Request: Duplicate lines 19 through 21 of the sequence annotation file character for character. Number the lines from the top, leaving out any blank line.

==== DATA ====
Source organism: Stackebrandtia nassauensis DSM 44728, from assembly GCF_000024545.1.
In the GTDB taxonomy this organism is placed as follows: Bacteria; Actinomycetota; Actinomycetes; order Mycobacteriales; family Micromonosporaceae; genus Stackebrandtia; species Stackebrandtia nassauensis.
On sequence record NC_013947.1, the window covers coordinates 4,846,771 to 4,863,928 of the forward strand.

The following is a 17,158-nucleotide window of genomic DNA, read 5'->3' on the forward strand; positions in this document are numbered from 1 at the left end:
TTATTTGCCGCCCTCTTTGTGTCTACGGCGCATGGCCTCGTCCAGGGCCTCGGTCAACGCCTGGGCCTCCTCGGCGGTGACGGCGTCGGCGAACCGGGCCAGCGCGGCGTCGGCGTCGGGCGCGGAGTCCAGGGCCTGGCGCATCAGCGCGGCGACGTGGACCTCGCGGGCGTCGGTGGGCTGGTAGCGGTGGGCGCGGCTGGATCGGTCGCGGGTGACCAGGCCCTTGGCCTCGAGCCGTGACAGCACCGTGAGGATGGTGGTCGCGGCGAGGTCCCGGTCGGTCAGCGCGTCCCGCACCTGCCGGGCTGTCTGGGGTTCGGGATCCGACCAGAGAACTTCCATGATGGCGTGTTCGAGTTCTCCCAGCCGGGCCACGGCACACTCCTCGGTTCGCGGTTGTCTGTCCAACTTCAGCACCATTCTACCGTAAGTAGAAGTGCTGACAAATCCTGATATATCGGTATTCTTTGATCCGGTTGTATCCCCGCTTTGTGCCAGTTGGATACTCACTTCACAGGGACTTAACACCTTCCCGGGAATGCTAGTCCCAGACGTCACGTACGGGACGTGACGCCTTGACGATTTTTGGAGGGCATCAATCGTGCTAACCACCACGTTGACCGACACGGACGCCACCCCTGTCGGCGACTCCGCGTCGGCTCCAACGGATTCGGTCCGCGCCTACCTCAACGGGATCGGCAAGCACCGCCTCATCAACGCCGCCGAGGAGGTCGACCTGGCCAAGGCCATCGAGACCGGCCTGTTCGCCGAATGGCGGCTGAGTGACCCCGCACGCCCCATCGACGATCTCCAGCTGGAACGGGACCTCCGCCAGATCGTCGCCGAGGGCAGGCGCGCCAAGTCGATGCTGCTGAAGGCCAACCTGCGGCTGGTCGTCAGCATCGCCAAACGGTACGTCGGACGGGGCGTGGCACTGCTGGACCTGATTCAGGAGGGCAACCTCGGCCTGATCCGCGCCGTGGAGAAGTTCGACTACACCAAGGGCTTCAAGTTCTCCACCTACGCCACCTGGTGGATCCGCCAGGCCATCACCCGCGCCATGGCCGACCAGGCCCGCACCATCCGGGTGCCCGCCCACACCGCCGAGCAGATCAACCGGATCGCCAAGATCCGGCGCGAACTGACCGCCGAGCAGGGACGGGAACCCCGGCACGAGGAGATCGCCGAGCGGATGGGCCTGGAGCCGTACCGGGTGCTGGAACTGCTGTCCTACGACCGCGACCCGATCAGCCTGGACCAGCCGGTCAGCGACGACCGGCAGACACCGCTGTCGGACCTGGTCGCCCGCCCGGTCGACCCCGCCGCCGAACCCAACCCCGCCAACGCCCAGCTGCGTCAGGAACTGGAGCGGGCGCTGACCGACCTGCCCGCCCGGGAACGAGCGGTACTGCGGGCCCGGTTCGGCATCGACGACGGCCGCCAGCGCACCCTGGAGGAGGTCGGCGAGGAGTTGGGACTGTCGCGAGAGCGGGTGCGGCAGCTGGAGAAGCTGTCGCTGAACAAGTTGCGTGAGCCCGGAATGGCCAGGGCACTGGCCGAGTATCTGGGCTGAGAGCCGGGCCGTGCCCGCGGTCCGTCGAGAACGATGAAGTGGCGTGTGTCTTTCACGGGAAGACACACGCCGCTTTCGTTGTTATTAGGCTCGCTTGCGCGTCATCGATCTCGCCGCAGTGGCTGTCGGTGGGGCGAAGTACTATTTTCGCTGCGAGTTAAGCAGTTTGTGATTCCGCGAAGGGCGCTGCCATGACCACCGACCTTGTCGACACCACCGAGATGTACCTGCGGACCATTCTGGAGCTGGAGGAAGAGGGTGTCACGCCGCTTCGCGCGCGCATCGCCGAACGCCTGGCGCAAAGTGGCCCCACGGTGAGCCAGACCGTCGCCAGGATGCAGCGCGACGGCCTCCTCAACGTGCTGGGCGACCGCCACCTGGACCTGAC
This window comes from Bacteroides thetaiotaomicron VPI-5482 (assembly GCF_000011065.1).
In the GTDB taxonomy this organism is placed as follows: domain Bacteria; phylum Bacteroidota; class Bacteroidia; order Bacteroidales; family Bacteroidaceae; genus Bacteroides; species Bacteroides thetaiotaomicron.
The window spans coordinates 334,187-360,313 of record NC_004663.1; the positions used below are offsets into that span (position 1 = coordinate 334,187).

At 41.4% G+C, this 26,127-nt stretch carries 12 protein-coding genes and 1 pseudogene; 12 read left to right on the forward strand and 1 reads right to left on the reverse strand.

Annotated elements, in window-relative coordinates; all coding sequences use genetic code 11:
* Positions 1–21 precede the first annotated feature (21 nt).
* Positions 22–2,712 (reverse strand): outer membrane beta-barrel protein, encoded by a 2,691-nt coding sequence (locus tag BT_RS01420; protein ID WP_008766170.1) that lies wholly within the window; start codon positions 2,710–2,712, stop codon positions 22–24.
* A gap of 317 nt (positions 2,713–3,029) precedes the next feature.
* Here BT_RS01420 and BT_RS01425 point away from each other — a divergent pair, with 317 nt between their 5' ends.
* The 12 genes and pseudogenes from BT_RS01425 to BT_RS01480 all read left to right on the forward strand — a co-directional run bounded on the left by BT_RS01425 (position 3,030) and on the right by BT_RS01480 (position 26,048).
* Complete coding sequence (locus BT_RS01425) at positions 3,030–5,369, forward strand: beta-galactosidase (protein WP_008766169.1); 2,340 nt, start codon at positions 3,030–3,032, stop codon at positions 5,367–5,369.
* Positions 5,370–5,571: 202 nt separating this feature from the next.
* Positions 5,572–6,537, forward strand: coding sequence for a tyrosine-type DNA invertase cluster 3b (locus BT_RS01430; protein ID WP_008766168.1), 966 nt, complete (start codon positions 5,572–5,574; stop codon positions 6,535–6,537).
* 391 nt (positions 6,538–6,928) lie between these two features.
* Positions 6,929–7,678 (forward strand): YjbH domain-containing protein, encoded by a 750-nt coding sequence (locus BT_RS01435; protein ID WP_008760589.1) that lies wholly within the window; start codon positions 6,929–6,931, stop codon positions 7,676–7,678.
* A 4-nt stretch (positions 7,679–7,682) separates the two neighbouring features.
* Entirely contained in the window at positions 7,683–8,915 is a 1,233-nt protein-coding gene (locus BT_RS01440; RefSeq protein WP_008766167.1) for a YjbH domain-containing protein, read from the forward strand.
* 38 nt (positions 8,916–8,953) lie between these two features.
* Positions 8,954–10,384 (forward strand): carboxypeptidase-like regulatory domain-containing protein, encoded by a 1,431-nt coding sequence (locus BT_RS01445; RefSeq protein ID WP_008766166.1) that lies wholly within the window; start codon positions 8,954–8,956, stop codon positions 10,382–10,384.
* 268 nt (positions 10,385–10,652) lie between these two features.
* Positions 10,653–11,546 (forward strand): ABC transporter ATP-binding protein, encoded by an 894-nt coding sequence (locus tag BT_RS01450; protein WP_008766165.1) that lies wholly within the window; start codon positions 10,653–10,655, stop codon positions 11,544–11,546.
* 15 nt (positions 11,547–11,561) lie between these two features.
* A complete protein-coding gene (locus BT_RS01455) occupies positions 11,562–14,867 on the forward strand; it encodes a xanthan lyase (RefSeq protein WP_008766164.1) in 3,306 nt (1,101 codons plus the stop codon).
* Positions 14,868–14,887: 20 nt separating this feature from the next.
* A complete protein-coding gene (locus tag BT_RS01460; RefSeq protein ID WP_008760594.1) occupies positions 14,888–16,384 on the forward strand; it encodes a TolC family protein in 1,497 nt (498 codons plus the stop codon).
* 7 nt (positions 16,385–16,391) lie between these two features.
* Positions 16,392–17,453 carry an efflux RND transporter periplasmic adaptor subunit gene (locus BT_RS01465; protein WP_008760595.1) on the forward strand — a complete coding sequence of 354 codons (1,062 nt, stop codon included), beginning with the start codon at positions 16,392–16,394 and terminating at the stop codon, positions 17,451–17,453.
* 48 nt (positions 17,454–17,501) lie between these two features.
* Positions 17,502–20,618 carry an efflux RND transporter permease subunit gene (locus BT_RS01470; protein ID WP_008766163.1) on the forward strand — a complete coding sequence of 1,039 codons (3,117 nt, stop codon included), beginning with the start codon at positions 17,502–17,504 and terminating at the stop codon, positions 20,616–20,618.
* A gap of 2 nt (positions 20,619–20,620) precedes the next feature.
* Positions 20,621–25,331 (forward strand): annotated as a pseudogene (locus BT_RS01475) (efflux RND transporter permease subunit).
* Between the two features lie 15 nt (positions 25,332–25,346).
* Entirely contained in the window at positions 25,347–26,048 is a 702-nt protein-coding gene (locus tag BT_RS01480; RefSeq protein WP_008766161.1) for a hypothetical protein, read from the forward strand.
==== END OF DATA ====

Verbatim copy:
* 391 nt (positions 6,538–6,928) lie between these two features.
* Positions 6,929–7,678 (forward strand): YjbH domain-containing protein, encoded by a 750-nt coding sequence (locus BT_RS01435; protein ID WP_008760589.1) that lies wholly within the window; start codon positions 6,929–6,931, stop codon positions 7,676–7,678.
* A 4-nt stretch (positions 7,679–7,682) separates the two neighbouring features.